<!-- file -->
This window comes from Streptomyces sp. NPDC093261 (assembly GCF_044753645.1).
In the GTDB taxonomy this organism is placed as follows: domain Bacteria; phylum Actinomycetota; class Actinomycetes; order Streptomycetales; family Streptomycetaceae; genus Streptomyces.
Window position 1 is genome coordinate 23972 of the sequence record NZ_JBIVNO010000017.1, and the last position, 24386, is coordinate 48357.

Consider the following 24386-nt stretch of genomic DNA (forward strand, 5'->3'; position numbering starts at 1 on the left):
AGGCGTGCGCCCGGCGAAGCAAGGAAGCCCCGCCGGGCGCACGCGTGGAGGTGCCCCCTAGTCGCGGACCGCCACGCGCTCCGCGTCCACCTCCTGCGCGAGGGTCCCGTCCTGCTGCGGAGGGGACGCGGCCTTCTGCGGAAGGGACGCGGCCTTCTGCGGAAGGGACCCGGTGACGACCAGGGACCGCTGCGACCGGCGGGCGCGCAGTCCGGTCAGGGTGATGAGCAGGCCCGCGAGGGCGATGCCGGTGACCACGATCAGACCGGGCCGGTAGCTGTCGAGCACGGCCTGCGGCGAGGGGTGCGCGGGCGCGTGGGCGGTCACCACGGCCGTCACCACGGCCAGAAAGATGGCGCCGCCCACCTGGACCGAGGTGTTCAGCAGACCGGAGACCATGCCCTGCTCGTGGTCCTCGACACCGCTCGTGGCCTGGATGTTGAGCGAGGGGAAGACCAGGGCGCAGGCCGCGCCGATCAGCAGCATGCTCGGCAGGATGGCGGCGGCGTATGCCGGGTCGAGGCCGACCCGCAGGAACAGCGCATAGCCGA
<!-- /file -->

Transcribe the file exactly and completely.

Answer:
This window comes from Streptomyces sp. NPDC093261 (assembly GCF_044753645.1).
In the GTDB taxonomy this organism is placed as follows: domain Bacteria; phylum Actinomycetota; class Actinomycetes; order Streptomycetales; family Streptomycetaceae; genus Streptomyces.
Window position 1 is genome coordinate 23972 of the sequence record NZ_JBIVNO010000017.1, and the last position, 24386, is coordinate 48357.

Consider the following 24386-nt stretch of genomic DNA (forward strand, 5'->3'; position numbering starts at 1 on the left):
AGGCGTGCGCCCGGCGAAGCAAGGAAGCCCCGCCGGGCGCACGCGTGGAGGTGCCCCCTAGTCGCGGACCGCCACGCGCTCCGCGTCCACCTCCTGCGCGAGGGTCCCGTCCTGCTGCGGAGGGGACGCGGCCTTCTGCGGAAGGGACGCGGCCTTCTGCGGAAGGGACCCGGTGACGACCAGGGACCGCTGCGACCGGCGGGCGCGCAGTCCGGTCAGGGTGATGAGCAGGCCCGCGAGGGCGATGCCGGTGACCACGATCAGACCGGGCCGGTAGCTGTCGAGCACGGCCTGCGGCGAGGGGTGCGCGGGCGCGTGGGCGGTCACCACGGCCGTCACCACGGCCAGAAAGATGGCGCCGCCCACCTGGACCGAGGTGTTCAGCAGACCGGAGACCATGCCCTGCTCGTGGTCCTCGACACCGCTCGTGGCCTGGATGTTGAGCGAGGGGAAGACCAGGGCGCAGGCCGCGCCGATCAGCAGCATGCTCGGCAGGATGGCGGCGGCGTATGCCGGGTCGAGGCCGACCCGCAGGAACAGCGCATAGCCGA